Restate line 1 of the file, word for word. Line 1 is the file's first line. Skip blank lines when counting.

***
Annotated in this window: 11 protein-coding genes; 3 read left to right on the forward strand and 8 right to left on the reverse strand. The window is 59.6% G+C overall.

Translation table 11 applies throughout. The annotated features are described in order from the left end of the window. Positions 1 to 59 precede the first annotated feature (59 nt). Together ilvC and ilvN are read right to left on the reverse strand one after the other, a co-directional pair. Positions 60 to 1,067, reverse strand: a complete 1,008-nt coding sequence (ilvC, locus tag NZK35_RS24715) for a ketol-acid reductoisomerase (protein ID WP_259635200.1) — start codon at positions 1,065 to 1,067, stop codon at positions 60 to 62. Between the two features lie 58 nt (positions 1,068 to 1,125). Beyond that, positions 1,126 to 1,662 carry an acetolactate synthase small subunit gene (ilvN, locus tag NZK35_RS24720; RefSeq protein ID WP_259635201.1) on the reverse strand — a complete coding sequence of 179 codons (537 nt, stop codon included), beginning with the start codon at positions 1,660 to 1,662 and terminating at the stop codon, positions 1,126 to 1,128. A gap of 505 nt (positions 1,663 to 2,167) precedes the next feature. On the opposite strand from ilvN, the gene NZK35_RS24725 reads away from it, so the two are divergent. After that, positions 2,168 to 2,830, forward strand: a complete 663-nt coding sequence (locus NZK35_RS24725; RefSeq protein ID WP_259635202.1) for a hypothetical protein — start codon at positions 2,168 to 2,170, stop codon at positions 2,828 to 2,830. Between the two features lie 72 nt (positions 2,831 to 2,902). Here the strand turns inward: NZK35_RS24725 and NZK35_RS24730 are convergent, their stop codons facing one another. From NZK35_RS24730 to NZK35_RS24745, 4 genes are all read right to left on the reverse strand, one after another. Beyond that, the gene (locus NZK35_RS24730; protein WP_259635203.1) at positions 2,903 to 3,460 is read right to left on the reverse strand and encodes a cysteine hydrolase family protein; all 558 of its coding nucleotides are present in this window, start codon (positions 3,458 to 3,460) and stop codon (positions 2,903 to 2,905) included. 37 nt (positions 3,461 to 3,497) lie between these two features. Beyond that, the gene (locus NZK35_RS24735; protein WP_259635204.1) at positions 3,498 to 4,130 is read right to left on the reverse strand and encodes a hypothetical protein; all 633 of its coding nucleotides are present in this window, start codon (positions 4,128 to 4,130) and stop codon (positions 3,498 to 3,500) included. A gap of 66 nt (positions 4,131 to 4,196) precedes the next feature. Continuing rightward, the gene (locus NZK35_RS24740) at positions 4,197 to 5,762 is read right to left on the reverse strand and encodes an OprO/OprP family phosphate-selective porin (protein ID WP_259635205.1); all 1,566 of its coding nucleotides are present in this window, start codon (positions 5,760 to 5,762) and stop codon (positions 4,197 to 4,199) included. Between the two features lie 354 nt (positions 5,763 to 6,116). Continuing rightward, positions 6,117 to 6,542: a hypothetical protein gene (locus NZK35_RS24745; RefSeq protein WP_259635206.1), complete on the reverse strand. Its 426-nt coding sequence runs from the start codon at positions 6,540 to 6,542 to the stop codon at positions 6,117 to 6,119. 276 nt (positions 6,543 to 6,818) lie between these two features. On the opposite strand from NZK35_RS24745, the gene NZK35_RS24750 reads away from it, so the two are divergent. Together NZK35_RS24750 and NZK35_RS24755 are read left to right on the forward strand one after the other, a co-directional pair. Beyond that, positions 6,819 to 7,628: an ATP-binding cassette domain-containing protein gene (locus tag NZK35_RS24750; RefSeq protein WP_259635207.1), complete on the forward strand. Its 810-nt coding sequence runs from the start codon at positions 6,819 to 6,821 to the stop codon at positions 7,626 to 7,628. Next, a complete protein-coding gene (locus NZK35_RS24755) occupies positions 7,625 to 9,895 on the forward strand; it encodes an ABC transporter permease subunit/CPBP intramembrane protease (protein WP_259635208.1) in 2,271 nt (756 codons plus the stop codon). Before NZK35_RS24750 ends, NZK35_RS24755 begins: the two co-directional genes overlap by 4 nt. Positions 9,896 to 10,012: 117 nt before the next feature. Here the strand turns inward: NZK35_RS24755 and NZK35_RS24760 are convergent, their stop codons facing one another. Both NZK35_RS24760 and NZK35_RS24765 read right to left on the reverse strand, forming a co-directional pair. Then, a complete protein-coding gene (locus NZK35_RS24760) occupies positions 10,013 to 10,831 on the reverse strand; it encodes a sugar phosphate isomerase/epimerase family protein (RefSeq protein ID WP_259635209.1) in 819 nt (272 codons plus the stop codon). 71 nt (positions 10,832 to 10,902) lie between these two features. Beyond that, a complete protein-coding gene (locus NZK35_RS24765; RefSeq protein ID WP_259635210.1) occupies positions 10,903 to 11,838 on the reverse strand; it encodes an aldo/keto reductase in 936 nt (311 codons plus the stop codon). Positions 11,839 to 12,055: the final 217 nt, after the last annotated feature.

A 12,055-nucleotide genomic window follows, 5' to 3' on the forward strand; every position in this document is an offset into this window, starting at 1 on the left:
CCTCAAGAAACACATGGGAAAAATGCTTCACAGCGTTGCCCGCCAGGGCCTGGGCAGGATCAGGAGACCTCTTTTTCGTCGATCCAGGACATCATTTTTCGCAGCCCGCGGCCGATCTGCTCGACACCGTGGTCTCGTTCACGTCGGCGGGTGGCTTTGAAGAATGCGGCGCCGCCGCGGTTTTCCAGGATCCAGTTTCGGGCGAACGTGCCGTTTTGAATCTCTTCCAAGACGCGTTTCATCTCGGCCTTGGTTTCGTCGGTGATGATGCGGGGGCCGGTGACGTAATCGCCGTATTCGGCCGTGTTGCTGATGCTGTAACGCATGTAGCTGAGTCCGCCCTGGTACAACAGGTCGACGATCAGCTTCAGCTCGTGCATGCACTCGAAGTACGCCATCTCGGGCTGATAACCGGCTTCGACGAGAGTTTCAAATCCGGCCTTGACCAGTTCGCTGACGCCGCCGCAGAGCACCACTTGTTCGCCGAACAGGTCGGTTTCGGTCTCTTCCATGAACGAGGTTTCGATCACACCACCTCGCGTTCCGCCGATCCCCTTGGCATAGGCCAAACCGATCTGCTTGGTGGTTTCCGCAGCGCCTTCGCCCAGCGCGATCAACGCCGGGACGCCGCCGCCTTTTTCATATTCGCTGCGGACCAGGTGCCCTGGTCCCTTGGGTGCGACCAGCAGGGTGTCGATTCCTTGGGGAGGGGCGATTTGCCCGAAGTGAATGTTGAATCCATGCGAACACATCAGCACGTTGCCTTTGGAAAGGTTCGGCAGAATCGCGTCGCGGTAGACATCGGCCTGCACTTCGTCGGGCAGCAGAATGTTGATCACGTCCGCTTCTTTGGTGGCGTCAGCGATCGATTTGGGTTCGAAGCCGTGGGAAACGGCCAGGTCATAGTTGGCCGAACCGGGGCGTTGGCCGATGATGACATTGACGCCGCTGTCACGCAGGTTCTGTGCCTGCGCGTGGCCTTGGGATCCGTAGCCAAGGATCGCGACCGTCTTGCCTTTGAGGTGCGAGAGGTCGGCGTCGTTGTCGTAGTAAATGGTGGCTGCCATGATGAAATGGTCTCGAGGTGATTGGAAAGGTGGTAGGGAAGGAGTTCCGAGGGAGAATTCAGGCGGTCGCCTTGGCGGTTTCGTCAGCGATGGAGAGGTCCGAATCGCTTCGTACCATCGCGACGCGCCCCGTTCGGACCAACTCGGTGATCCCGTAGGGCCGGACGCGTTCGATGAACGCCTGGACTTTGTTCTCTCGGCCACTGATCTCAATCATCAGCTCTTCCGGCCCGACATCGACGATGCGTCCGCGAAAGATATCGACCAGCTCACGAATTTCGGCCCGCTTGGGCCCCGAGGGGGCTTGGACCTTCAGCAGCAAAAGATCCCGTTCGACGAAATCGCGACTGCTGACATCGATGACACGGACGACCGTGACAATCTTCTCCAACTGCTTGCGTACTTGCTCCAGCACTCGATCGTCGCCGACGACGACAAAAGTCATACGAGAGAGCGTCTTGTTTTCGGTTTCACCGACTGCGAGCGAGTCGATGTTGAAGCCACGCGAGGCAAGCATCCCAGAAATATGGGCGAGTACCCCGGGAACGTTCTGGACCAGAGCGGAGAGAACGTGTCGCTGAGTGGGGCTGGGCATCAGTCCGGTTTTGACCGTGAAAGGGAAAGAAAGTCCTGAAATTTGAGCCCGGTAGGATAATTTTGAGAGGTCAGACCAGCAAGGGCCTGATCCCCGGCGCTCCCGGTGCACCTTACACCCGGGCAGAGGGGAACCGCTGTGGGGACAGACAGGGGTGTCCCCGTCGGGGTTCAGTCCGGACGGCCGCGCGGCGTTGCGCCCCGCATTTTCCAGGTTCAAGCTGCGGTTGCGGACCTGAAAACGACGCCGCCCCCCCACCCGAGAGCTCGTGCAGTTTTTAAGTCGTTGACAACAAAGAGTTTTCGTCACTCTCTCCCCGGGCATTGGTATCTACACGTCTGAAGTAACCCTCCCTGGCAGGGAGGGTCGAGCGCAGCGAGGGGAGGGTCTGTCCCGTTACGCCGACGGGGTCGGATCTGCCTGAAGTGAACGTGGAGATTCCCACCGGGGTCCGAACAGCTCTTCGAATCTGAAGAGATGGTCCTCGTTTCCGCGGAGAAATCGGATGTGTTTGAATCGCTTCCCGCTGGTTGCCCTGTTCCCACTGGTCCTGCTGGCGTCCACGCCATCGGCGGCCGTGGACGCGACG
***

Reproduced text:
Annotated in this window: 11 protein-coding genes; 3 read left to right on the forward strand and 8 right to left on the reverse strand. The window is 59.6% G+C overall.